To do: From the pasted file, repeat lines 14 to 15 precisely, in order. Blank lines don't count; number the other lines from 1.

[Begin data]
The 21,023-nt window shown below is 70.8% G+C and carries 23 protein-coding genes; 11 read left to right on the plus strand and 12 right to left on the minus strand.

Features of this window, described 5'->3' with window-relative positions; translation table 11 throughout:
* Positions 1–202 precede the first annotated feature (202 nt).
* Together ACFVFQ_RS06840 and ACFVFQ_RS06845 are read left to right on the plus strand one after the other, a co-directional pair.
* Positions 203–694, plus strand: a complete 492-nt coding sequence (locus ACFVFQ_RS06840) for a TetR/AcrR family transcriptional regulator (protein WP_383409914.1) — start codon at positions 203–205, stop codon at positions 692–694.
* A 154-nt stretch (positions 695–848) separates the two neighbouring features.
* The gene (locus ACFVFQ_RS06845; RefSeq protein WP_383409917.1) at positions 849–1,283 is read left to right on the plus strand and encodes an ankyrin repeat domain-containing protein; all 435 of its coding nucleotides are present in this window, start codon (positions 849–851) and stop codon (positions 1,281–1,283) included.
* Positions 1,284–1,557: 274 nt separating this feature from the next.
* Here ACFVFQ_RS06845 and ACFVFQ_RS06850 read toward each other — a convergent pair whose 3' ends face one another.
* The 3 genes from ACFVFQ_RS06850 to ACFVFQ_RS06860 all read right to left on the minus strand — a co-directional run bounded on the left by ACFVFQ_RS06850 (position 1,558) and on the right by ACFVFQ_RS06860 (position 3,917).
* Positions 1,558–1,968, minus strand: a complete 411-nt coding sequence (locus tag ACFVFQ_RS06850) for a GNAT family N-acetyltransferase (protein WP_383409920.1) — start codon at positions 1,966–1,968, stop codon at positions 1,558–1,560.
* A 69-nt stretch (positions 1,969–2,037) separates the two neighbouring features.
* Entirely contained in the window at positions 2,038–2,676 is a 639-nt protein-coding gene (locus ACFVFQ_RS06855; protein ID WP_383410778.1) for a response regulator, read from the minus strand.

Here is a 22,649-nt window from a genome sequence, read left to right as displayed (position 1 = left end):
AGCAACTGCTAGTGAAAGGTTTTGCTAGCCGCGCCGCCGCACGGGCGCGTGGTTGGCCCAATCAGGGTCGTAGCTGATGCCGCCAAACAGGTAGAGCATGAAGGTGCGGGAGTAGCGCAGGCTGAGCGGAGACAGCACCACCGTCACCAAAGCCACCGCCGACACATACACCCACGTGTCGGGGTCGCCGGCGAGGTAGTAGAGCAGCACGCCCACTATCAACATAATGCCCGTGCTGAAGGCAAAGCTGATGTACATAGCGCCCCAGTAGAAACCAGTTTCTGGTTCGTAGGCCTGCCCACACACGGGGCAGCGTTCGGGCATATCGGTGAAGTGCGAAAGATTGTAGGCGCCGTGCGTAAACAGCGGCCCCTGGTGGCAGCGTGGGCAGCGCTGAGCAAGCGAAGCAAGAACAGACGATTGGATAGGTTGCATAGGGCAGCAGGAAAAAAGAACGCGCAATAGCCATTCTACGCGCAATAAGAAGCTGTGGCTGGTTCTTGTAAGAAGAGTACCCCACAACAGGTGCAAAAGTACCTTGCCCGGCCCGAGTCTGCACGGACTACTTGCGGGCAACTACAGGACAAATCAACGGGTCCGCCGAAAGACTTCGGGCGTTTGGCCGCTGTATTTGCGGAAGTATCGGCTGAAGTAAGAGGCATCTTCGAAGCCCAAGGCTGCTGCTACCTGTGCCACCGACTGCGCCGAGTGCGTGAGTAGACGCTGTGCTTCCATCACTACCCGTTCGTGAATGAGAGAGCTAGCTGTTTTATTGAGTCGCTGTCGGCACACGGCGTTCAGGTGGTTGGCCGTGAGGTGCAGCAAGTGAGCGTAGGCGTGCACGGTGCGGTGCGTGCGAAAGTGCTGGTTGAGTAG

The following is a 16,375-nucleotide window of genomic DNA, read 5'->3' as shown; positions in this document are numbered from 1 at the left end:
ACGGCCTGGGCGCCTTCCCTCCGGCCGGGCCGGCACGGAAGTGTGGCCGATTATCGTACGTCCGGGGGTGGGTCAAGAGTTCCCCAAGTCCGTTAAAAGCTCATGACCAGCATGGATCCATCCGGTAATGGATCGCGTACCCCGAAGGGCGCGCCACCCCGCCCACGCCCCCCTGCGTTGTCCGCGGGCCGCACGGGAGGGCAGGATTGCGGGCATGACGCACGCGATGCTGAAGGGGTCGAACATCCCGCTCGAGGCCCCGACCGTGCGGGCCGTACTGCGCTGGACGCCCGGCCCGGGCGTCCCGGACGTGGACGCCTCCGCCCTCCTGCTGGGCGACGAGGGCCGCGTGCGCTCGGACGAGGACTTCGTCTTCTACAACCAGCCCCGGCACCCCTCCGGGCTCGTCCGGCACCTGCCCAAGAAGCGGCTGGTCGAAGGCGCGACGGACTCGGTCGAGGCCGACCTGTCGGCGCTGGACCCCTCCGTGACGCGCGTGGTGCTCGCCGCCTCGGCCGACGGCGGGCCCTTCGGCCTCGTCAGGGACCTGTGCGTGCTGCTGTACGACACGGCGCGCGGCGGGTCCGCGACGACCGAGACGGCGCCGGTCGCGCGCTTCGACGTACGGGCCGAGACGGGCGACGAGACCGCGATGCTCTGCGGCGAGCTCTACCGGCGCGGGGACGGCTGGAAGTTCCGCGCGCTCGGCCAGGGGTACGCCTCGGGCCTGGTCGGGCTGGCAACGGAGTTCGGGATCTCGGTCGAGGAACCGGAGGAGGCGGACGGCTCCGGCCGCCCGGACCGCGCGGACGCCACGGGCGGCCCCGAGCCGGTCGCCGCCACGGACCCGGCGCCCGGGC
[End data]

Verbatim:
Here is a 22,649-nt window from a genome sequence, read left to right as displayed (position 1 = left end):
AGCAACTGCTAGTGAAAGGTTTTGCTAGCCGCGCCGCCGCACGGGCGCGTGGTTGGCCCAATCAGGGTCGTAGCTGATGCCGCCAAACAGGTAGAGCATGAAGGTGCGGGAGTAGCGCAGGCTGAGCGGAGACAGCACCACCGTCACCAAAGCCACCGCCGACACATACACCCACGTGTCGGGGTCGCCGGCGAGGTAGTAGAGCAGCACGCCCACTATCAACATAATGCCCGTGCTGAAGGCAAAGCTGATGTACATAGCGCCCCAGTAGAAACCAGTTTCTGGTTCGTAGGCCTGCCCACACACGGGGCAGCGTTCGGGCATATCGGTGAAGTGCGAAAGATTGTAGGCGCCGTGCGTAAACAGCGGCCCCTGGTGGCAGCGTGGGCAGCGCTGAGCAAGCGAAGCAAGAACAGACGATTGGATAGGTTGCATAGGGCAGCAGGAAAAAAGAACGCGCAATAGCCATTCTACGCGCAATAAGAAGCTGTGGCTGGTTCTTGTAAGAAGAGTACCCCACAACAGGTGCAAAAGTACCTTGCCCGGCCCGAGTCTGCACGGACTACTTGCGGGCAACTACAGGACAAATCAACGGGTCCGCCGAAAGACTTCGGGCGTTTGGCCGCTGTATTTGCGGAAGTATCGGCTGAAGTAAGAGGCATCTTCGAAGCCCAAGGCTGCTGCTACCTGTGCCACCGACTGCGCCGAGTGCGTGAGTAGACGCTGTGCTTCCATCACTACCCGTTCGTGAATGAGAGAGCTAGCTGTTTTATTGAGTCGCTGTCGGCACACGGCGTTCAGGTGGTTGGCCGTGAGGTGCAGCAAGTGAGCGTAGGCGTGCACGGTGCGGTGCGTGCGAAAGTGCTGGTTGAGTAG